Mikkelson, H. (1999) Training judges and other court personnel. The Polyglot 30(3). Retrieved on 14 March 2014 from

Moser-Mercer, B., Künzli, A. and Korac, M. (1998) Prolonged turns in interpreting: effects on quality, physiological and psychological stress. Interpreting: International Journal of Research and Practice in Interpreting 3(5): 47–65.

NAJIT (2010) Code of Ethics and Professional Responsibilities. Retrieved on 11 June 2010 from

Ng, E. (2009) The tension between adequacy and acceptability in legal interpreting and translation. In S. Hale, U. Ozolins and L. Stern (eds) The Critical Link 5: Quality Interpreting – A Shared Responsibility 37–54. Amsterdam: John Benjamins.

Ng, E. (2013a) Garment, or upper-garment? A matter of interpretation? International Journal for the Semiotics of Law 26(3): 597–613.

Ng, E. (2013b) The Atypical Bilingual Courtroom: An Exploratory Study of the Interactional Dynamics in Interpreter-mediated Trials in Hong Kong. PhD dissertation, Aston University.

Ng, E. (2015) Juror comprehension in English-medium trials in the Hong Kong Courtroom. Paper presented at the Biennial Conference on Forensic Linguistics (IAFL12), 6–9 July, Guangzhou, China.

Ng, K. H. (2009) The Common Law in Two Voices: Language, Law, and the Postcolonial Dilemma in Hong Kong. Stanford, CA: Stanford University Press.

Ozolins, U. and Hale, S. (2009) Quality in interpreting: a shared responsibility. In S. Hale, U. Ozolins and L. Stern (eds) The Critical Link 5: Quality Interpreting – A Shared Responsibility 1–10. Amsterdam: John Benjamins.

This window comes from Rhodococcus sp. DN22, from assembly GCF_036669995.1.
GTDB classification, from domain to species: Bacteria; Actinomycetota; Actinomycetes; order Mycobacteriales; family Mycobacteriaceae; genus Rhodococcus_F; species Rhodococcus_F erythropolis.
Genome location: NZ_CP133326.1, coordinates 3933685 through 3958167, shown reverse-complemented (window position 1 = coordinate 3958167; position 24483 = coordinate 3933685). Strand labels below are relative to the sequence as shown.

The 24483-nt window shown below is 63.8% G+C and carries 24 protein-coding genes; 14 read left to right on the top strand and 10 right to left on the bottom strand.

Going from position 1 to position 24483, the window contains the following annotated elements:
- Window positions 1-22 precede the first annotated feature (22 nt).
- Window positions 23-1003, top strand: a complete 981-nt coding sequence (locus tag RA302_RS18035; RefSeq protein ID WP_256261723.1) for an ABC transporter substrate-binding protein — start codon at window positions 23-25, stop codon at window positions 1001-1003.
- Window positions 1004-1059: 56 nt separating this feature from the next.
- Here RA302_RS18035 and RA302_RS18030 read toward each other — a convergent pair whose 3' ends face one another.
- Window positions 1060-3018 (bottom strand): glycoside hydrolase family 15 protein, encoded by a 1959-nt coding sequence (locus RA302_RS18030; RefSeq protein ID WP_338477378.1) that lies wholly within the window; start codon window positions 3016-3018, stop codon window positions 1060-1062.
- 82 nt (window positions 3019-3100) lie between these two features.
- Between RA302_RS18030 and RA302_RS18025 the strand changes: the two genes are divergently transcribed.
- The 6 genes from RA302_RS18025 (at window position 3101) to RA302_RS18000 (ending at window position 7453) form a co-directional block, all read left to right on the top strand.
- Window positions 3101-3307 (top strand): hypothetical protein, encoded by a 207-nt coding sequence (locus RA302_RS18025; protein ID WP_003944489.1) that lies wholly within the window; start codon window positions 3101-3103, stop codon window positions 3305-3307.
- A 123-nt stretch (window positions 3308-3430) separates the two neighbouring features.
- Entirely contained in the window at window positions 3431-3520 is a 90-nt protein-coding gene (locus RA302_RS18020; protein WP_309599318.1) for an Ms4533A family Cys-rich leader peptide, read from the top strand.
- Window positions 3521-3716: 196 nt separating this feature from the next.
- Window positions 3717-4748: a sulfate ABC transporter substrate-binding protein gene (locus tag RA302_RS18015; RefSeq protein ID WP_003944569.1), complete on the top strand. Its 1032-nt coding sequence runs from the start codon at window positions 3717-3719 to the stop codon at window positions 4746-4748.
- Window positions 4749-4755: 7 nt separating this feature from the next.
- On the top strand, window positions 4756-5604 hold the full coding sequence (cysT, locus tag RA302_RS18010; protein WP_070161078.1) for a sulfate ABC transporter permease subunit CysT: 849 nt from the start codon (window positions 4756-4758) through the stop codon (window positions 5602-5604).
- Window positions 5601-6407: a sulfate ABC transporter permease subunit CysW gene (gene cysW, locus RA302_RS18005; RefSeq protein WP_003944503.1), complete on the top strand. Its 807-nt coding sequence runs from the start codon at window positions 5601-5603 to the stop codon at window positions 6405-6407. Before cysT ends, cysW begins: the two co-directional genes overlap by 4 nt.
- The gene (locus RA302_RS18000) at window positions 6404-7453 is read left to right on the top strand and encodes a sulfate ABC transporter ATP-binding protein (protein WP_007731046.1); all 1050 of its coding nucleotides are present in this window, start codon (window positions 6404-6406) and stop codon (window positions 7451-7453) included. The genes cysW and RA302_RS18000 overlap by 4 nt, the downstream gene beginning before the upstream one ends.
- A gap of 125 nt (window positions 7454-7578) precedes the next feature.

Pöllabauer, S. (2004) Interpreting in asylum hearings: issues of role, responsibility and power. Interpreting: International Journal of Research and Practice in Interpreting 6(2): 143–180.

Rigney, A. C. (1999) Questioning in interpreted testimony. Forensic Linguistics 6(1): 83–108.

Sacks, H., Schegloff, E. A. and Jefferson, G. (1974) A simplest systematics for the organization of turn-taking for conversation. Language 50(4): 696–735.

Salhany, R. E. (2006) Cross-examination: The Art of the Advocate (3rd edn) Markham, Ont.: LexisNexis Canada.

Silverman, D. (2006) Interpreting Qualitative Data: Methods for Analyzing Talk, Text, and Interaction (3rd edn). London: SAGE Publications.

Sin, K. K. and Djung, J. S. H. (1994) The Court Interpreters’ Office. In M. S. Gaylord and H. Traver (eds.) Introduction to the Hong Kong Criminal Justice System 137–144. Hong Kong: Hong Kong University Press.

Zimmerman, D. H. and West, C. (1975) Sex roles, interruptions and silences in conversation. In B. Thorne and N. Henley (eds), Language and Sex: Difference and Dominance 105–129. Rowley, MA: Newbury House.


  • There are currently no refbacks.

Equinox Publishing Ltd - 415 The Workstation 15 Paternoster Row, Sheffield, S1 2BX United Kingdom
Telephone: +44 (0)114 221-0285 - Email: [email protected]

Privacy Policy